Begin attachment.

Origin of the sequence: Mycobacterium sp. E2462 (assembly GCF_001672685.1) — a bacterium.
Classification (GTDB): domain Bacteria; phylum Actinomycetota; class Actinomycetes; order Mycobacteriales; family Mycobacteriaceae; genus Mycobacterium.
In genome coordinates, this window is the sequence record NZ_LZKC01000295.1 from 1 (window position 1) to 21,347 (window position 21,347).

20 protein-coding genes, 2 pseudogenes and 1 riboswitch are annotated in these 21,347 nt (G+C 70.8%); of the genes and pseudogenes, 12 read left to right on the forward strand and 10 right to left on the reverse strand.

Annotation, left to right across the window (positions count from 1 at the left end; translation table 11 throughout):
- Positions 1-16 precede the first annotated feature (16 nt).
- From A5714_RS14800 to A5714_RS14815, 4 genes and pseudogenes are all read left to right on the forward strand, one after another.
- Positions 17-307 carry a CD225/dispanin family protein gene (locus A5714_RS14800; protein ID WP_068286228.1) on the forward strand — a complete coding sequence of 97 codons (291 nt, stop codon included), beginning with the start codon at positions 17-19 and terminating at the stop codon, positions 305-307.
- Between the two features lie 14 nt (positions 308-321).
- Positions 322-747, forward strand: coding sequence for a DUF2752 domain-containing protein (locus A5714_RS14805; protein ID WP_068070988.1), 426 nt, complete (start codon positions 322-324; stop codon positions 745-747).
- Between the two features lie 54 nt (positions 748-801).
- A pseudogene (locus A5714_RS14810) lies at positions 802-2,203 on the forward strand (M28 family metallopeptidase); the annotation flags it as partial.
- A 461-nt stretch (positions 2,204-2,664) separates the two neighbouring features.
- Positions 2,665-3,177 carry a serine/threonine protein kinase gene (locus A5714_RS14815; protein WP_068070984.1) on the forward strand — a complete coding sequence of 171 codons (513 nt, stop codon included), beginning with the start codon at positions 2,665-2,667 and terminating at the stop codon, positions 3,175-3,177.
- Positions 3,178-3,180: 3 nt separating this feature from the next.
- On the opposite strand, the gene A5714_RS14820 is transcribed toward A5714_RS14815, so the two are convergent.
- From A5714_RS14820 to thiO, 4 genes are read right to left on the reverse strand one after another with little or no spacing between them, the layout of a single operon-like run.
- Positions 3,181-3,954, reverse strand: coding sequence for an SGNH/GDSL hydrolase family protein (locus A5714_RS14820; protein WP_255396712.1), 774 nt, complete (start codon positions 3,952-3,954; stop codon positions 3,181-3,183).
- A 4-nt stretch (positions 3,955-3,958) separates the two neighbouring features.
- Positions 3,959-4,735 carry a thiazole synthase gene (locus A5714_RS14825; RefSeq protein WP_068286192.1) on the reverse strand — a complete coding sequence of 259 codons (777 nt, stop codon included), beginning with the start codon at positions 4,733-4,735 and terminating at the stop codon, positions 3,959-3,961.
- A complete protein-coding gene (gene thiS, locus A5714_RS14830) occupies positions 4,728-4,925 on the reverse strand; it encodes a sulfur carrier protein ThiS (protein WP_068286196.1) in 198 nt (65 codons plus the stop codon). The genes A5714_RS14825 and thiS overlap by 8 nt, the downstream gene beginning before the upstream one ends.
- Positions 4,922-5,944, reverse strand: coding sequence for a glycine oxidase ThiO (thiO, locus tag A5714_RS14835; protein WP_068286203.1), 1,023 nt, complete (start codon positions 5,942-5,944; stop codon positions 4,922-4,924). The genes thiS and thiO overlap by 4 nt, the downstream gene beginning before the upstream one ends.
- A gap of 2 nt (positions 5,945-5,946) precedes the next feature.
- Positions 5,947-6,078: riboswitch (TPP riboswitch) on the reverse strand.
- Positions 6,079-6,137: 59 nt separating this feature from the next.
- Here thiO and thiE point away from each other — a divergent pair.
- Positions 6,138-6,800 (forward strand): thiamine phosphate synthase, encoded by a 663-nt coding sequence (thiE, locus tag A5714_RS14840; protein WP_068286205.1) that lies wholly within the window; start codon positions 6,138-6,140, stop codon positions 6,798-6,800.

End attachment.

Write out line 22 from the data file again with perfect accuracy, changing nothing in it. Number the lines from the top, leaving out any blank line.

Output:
- Positions 4,922-5,944, reverse strand: coding sequence for a glycine oxidase ThiO (thiO, locus tag A5714_RS14835; protein WP_068286203.1), 1,023 nt, complete (start codon positions 5,942-5,944; stop codon positions 4,922-4,924). The genes thiS and thiO overlap by 4 nt, the downstream gene beginning before the upstream one ends.